Axford Axes Save Opportunity

The defending NL Central champions played like it yesterday afternoon as a four-run 9th inning led the Cincinnati Reds to a walk-off win against the Milwaukee Brewers on Opening Day. When Jay Bruce stepped to the plate down three runs with the bases loaded, memories of the division title-clinching walk-off home run by Bruce last season were immediately conjured up.

John Axford, Milwaukee’s newly respected closer who usurped Trevor Hoffman‘s closer duties last season, had allowed a long single to Brandon Phillips, walked Joey Votto on five pitches, and allowed Scott Rolen to reach base thanks to Casey McGehee‘s non-error fielding gaffe. McGehee tried to tag Phillips out as the second baseman was going from second to third, but missed the tag and took a second too long to attempt the force out at first. Boom, bases loaded.

But instead of the up-and-comer walking off with the win again, Bruce struck out swinging on a huge Axford curve ball. But on the next pitch, Jonny Gomes knocked in Phillips with a long sacrifice fly. Then it was the under-appreciated Ramon Hernandez who responded with a three-run opposite field walk-off home run. Hernandez’s two-out walk-off home run capped a 4 for 5 day, earning a ridiculous +.908 WPA per JoePawl’s Opening Day recap this morning. The Reds lineup engaged in some sweet hitting against Axford, who allowed a couple hard-hit fly balls when holding a three-run lead is the easiest situation to obtain a save.

Let’s recount Axford’s unfortunate Opening Day performance, starting with Brandon Phillips’ at-bat. In 2010, Phillips swung on 52% of all pitches, but only swung 33% of the time on the first pitch of the at-bat. So it was unexpected that Phillips swung on the first pitch in three out of five at-bats yesterday, including against Axford’s first offering, a fastball. His aggressive approach (if that’s a new adjustment for the season, we’ll come back in at least a month) rewarded him with a long fly ball single off the left-center outfield wall.

With Phillips at first, next up was Joey Votto, your reigning NL MVP. Axford came out throwing his mid-90s fastball again, which he usually uses at least 65% of the time. But Axford couldn’t find the strike zone consistently on several borderline calls as a result of pitching around Votto, with two high and outside fastballs and two low ones barely missing the zone — resulting in a five-pitch walk without Votto’s bat lifted off his shoulder.

Scott Rolen came up and served a conservative approach, but quickly fell behind 1-2. After sitting on a few fastballs again while fouling off pitches in the zone, Rolen was able to work the count to 3-2. He then grounded a 3-2 pitch toward third, resulting in a fielder’s choice due to the aforementioned McGehee defensive misplay.

Up till this point, Axford had thrown 13 fastballs and only one breaking ball, a slider. With Jay Bruce at the plate with the bases loaded, Axford got ahead with an 0-2 count on fastballs. On the 1-2 count, he adjusted from the approach he served Rolen and threw his huge breaking 80 mph curve ball, the first of the night, to get Bruce to strike out swinging. On the next pitch, though, Jonny Gomes came out swinging guessing fastball first pitch (and guessing correctly) and found deep center field, allowing Phillips to tag up for the first run of the inning.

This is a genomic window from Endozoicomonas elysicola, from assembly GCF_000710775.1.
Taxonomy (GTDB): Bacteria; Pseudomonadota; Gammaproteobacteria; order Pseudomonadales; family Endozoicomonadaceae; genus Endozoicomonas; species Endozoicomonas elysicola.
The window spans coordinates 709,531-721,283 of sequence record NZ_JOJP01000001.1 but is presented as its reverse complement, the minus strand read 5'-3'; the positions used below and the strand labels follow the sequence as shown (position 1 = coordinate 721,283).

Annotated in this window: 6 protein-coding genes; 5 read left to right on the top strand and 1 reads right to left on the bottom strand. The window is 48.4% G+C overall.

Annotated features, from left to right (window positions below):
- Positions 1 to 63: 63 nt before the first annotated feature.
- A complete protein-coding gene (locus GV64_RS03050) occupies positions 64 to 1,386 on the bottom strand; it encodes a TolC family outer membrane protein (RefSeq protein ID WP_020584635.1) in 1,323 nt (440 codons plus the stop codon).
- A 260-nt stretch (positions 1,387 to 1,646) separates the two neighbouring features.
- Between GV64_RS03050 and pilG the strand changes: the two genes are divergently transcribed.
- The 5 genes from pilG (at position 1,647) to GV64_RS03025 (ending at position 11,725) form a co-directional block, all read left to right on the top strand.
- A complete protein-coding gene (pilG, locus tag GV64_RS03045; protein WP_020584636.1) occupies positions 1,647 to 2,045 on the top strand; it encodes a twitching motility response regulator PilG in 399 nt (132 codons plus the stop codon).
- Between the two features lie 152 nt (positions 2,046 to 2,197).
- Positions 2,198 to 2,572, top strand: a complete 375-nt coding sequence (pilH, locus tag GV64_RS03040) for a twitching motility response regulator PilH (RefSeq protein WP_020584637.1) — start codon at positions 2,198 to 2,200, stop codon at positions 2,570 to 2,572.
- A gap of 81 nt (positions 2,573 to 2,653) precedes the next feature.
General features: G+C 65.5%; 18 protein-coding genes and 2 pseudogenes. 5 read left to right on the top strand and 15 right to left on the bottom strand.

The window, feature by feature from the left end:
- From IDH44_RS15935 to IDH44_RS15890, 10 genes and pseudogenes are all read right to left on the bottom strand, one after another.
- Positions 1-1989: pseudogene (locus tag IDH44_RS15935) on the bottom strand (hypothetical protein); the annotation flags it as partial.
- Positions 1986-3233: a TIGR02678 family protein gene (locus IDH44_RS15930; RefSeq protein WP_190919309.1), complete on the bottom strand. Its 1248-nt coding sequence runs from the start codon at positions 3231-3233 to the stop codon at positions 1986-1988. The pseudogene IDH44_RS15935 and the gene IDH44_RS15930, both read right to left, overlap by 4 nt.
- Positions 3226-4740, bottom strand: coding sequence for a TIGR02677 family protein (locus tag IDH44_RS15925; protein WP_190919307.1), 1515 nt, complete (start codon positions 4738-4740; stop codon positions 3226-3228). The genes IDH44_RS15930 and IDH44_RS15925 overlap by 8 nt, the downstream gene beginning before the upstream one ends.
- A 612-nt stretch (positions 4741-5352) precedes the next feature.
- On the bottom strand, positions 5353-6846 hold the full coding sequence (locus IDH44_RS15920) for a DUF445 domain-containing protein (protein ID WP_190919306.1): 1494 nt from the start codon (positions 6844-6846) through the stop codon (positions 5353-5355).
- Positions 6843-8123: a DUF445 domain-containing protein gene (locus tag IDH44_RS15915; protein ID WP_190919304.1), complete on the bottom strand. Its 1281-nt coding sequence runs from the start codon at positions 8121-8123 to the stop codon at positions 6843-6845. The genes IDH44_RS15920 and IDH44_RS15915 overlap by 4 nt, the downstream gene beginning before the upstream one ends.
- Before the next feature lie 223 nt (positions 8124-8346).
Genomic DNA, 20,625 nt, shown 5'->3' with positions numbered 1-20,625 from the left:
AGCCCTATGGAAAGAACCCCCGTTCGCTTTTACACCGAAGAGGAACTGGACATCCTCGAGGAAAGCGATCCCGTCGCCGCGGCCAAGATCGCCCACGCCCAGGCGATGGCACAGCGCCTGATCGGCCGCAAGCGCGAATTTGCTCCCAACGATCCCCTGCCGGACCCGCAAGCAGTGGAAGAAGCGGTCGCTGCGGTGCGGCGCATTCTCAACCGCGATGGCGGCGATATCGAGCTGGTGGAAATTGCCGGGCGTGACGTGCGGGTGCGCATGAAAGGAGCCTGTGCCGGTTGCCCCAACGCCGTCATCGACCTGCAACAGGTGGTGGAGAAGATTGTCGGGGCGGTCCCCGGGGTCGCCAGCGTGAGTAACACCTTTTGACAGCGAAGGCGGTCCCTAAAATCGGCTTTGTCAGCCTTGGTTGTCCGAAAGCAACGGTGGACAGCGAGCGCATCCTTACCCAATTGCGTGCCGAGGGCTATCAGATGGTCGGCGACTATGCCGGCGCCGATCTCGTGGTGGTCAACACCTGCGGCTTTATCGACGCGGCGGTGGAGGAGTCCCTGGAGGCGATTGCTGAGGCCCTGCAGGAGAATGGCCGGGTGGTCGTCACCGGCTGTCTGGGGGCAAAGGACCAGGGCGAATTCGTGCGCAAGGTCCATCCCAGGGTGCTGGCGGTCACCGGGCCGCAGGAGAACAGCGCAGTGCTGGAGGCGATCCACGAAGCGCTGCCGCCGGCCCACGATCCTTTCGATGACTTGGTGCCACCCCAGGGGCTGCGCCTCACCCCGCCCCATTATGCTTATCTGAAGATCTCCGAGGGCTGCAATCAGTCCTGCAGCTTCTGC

Ramon Hernandez, the hero of Opening Day for the Reds, laid off a first-pitch slider before swinging on an outside fastball, which he promptly belted to the opposite field and into the Brewers’ bullpen. All hell proceeded to break loose at the Great American Ball Park, and a giddy Dusty Baker and his team crowded Hernandez at the plate to celebrate one of (hopefully) many walk-off wins in 2011.

All in all, Axford’s night totaled four balls put in play, three of them towards different parts of the outfield either clearing the fence, off the fence, or on the warning track. On 21 pitches, Axford threw 18 fastballs, two sliders, and one curve ball. That’s a far cry from the 65/19/16 ratio for his fastball/curve/slider repertoire that was accompanied with success in 2010. The fastballs he offered either couldn’t find the strike zone, were poorly placed, or were all too predictable for the Reds lineup, which combined aggressiveness and patience to pound Axford.

Hindsight is 20/20 of course, but what Axford should have done was trust his breaking ball stuff more during this outing. He can get whiffs with his fastball, but he’d be better served if he can mix his breaking balls with them. His slider induced whiffs 22% of the time in 2010, compared to 12% for his fastball. And he clearly had his curve ball breaking yesterday — it’s telling that the only good pitch he had of the night was the one perfectly-placed curve ball that got Jay Bruce to whiff silly. These guys are major league hitters, the Reds being one of the best projected lineups in all of baseball, and if you think you can blow away the heart of that lineup with fastballs down the middle of the plate, well, you just might get deep fly balls all over the field in a hitter’s park.



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Albert Lyu (@thinkbluecrew, LinkedIn) is a graduate student at the Georgia Institute of Technology, but will always root for his beloved Northwestern Wildcats. Feel free to email him with any comments or suggestions.


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I thought Baseball Tonight/ESPN actually did I pretty good job illustrating his predictable tendency to “pitch away” … problem was it was “middle away” and “up away” … This isn’t the 1960s where batters don’t drive away pitches … now, they dive into them.

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